The Triumph of General Ludd cover image

Socialist Song of the Month – The Triumph of General Ludd, Chumbawumba

The Triumph of General Ludd (Traditional, performed by Chumbawamba)

Referring to the revolutionary impact of capitalism in the early 19th century, Karl Marx wrote “All that is solid melts into air, all that is holy is profaned…” Capitalism, in other words, undermined the pre-capitalist social relations and material conditions, all of the traditions and customs, and replaced them with social relations and material conditions of an urban, industrial, laissez faire economy and social order.

The working class Luddite Movement (1811-1817) was a reaction to that disruption. It is most known for destroying machinery of manufacturers who threatened not just workers’ livelihoods, but their traditional rights, and the fabric of their communities. This is highlighted in the next to last stanza of the Triumph of General Ludd, with the phrase “Till full-fashioned work at the old-fashioned price is established by custom and law.” At this point in history, the concept of wages and prices changing due to supply and demand was a novelty. It is something working people had thrust upon them, and they didn’t take it lightly, especially when applied to something critical, like wages and bread. Reduction in wages or increase in food prices beyond what was established by custom could cause significant unrest.

General Ludd, by the way, was, like Robin Hood, a semi-mythological figure. It was possibly named after a weaver in the movement, Ned Ludd. If you’d like to know more. see here, (especially the section on “Resisting Proletarianization”). Also see here on machine wrecking as a form of class struggle. If you’d like to know a lot more, see Making of the English Working Class, by E. P. Thompson.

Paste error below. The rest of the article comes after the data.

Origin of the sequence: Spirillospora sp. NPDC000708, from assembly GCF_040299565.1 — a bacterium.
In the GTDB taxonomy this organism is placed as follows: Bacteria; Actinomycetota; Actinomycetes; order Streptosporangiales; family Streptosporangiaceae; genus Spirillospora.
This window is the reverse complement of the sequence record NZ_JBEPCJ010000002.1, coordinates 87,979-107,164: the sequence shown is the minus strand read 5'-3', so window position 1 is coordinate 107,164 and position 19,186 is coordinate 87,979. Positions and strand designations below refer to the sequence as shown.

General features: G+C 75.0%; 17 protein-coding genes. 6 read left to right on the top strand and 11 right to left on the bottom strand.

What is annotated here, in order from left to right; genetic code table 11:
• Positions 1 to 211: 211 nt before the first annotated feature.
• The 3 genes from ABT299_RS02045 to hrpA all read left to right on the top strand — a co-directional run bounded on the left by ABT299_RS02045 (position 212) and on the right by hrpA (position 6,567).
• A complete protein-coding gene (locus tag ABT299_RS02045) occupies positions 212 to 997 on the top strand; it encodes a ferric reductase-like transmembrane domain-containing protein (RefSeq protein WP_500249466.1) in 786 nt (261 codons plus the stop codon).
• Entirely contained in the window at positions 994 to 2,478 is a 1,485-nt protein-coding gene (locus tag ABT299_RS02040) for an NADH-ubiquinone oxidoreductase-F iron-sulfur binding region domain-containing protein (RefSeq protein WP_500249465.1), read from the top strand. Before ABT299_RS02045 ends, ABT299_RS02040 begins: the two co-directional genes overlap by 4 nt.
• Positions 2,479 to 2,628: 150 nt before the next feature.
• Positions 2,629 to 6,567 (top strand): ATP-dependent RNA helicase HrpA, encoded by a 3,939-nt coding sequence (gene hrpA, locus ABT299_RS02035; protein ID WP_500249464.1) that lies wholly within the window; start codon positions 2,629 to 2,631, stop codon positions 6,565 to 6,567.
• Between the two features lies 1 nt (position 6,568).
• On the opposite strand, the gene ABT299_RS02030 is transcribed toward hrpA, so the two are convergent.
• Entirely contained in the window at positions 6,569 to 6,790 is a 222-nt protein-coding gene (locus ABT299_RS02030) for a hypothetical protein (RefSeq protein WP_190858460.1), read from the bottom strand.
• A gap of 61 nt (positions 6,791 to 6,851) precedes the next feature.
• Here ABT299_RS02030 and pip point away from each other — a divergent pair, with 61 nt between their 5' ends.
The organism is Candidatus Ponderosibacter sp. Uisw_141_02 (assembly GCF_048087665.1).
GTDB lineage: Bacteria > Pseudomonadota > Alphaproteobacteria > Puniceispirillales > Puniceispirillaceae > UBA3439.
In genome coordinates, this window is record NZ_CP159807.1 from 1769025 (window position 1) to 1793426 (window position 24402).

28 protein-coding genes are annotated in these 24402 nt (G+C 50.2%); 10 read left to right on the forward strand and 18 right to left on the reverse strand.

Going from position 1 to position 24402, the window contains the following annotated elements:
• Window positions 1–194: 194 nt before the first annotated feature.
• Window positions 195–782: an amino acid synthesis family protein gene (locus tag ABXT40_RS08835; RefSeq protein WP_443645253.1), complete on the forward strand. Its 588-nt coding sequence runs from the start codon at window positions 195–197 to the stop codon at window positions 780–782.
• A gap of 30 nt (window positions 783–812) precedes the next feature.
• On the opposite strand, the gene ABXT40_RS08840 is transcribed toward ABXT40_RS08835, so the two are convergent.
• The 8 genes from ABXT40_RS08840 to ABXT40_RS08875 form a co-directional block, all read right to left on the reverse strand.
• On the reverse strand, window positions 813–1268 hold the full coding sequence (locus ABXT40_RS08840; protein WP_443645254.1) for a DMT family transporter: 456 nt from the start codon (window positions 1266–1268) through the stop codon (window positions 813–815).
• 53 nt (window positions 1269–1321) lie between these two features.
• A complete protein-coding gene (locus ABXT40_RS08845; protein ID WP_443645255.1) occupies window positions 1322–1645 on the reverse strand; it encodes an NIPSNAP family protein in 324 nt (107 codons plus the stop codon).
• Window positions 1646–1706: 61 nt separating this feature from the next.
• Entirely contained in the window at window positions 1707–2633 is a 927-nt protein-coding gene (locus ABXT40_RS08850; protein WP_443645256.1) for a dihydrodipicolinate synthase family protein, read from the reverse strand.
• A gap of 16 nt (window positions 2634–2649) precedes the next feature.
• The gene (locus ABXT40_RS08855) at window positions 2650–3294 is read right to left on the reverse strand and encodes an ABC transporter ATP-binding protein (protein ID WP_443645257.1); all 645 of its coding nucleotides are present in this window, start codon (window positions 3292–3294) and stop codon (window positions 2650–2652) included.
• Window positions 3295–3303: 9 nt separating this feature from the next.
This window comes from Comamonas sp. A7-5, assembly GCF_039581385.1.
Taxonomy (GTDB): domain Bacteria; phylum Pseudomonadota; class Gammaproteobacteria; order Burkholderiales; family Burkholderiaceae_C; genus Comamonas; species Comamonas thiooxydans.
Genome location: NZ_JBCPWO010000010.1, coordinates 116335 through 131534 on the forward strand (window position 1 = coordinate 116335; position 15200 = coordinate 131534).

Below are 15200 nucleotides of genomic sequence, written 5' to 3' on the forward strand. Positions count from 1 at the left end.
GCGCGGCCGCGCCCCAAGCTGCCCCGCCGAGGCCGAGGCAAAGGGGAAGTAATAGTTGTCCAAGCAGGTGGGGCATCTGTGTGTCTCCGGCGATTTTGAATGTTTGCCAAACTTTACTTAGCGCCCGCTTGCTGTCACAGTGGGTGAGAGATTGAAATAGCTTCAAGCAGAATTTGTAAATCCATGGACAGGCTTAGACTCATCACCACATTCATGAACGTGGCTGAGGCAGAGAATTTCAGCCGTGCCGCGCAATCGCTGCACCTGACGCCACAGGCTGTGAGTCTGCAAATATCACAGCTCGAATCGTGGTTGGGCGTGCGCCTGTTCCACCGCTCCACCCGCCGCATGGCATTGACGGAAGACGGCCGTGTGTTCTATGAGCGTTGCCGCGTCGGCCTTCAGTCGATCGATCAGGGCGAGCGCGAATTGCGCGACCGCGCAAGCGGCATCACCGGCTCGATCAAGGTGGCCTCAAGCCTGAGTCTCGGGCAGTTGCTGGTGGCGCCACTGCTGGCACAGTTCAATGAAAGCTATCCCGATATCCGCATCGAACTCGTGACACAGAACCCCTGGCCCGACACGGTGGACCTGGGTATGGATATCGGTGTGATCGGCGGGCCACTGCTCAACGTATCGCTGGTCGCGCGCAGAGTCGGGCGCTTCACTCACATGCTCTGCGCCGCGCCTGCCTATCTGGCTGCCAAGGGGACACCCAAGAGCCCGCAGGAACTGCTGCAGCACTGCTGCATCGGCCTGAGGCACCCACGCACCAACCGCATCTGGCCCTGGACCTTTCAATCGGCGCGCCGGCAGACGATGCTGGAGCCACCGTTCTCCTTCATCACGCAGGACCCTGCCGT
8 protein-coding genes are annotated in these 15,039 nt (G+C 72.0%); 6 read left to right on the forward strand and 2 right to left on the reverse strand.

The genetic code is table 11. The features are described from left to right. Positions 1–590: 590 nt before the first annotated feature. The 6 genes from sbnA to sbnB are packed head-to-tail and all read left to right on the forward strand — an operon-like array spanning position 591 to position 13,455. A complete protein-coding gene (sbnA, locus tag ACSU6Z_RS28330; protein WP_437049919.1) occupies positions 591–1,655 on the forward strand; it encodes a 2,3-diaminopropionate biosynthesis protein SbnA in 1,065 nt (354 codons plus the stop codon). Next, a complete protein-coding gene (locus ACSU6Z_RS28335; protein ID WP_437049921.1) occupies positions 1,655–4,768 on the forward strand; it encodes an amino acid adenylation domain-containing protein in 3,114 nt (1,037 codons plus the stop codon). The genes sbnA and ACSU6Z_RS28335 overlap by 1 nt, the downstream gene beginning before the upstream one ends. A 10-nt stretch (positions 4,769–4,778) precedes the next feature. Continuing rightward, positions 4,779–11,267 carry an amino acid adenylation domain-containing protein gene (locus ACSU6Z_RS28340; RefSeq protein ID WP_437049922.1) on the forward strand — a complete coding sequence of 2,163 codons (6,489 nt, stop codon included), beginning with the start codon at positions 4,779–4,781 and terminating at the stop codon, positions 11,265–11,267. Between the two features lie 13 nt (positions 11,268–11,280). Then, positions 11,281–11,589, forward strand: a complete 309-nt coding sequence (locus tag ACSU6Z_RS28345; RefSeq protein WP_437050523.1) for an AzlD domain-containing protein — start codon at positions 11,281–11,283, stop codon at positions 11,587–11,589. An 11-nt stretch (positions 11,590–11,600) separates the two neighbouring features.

Lyrics

No more chant your old rhymes about old Robin Hood
His feats I do little admire
I’ll sing the achievements of General Ludd
Now the hero of Nottinghamshire.

Brave Ludd was to measures of violence unused
’till his sufferings became so severe
That at last to defend his own interest he rose
And for the great fight did prepare.

The guilty may fear but no vengeance he aims
At the honest man’s life or estate
His wrath is entirely confined to wide frames
And to those that would prices abate.

Those engines of mischief were sentenced to die
By unanimous vote of the trade
And Ludd who can all opposition defy
Was the grand executioner made.

And when in the work he destruction employs
Himself to no method confines
By fire and by water he gets them destroyed
For the elements aid his designs.

Whether guarded by soldiers along the highway
Or closely secured in a room
He shivers them up by night and by day
And nothing can soften their doom.

Ye may censure great Ludd’s disrespect for the laws
Who ne’er for a moment reflects
That foul imposition alone was the cause
Which produced these unhappy effects.

Let the haughty the humble no longer oppress
Then shall Ludd sheath his conquering sword
His grievances instantly meet with redress
Then peace shall be quickly restored.

Let the wise and the great lend their aid and advice
Nor e’er their assistance withdraw
Till full-fashioned work at the old-fashioned price
Is established by custom and law.

Then the trade when this arduous contest is o’er
Shall raise in full splendor its head
And colting and cutting and swearing no more
Shall deprive all his workers of bread.